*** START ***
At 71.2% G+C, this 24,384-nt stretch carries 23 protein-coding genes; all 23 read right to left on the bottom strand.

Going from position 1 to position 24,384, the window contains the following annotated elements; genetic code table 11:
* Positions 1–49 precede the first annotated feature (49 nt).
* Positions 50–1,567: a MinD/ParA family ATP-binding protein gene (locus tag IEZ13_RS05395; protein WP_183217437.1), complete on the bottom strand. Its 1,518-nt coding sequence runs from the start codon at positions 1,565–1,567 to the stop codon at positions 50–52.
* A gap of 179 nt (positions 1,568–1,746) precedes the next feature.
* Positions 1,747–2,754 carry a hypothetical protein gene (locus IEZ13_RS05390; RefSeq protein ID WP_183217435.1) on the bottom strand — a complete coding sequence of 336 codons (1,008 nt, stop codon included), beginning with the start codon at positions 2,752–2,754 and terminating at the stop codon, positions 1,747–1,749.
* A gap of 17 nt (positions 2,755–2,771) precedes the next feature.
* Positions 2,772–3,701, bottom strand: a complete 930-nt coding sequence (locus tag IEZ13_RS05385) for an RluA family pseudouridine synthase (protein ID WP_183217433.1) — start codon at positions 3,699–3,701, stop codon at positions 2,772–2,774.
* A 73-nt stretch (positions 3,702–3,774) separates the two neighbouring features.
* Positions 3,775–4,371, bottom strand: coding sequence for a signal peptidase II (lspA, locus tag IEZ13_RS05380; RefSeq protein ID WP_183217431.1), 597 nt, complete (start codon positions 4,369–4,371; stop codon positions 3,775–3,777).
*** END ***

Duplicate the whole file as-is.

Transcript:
At 71.2% G+C, this 24,384-nt stretch carries 23 protein-coding genes; all 23 read right to left on the bottom strand.

Going from position 1 to position 24,384, the window contains the following annotated elements; genetic code table 11:
* Positions 1–49 precede the first annotated feature (49 nt).
* Positions 50–1,567: a MinD/ParA family ATP-binding protein gene (locus tag IEZ13_RS05395; protein WP_183217437.1), complete on the bottom strand. Its 1,518-nt coding sequence runs from the start codon at positions 1,565–1,567 to the stop codon at positions 50–52.
* A gap of 179 nt (positions 1,568–1,746) precedes the next feature.
* Positions 1,747–2,754 carry a hypothetical protein gene (locus IEZ13_RS05390; RefSeq protein ID WP_183217435.1) on the bottom strand — a complete coding sequence of 336 codons (1,008 nt, stop codon included), beginning with the start codon at positions 2,752–2,754 and terminating at the stop codon, positions 1,747–1,749.
* A gap of 17 nt (positions 2,755–2,771) precedes the next feature.
* Positions 2,772–3,701, bottom strand: a complete 930-nt coding sequence (locus tag IEZ13_RS05385) for an RluA family pseudouridine synthase (protein ID WP_183217433.1) — start codon at positions 3,699–3,701, stop codon at positions 2,772–2,774.
* A 73-nt stretch (positions 3,702–3,774) separates the two neighbouring features.
* Positions 3,775–4,371, bottom strand: coding sequence for a signal peptidase II (lspA, locus tag IEZ13_RS05380; RefSeq protein ID WP_183217431.1), 597 nt, complete (start codon positions 4,369–4,371; stop codon positions 3,775–3,777).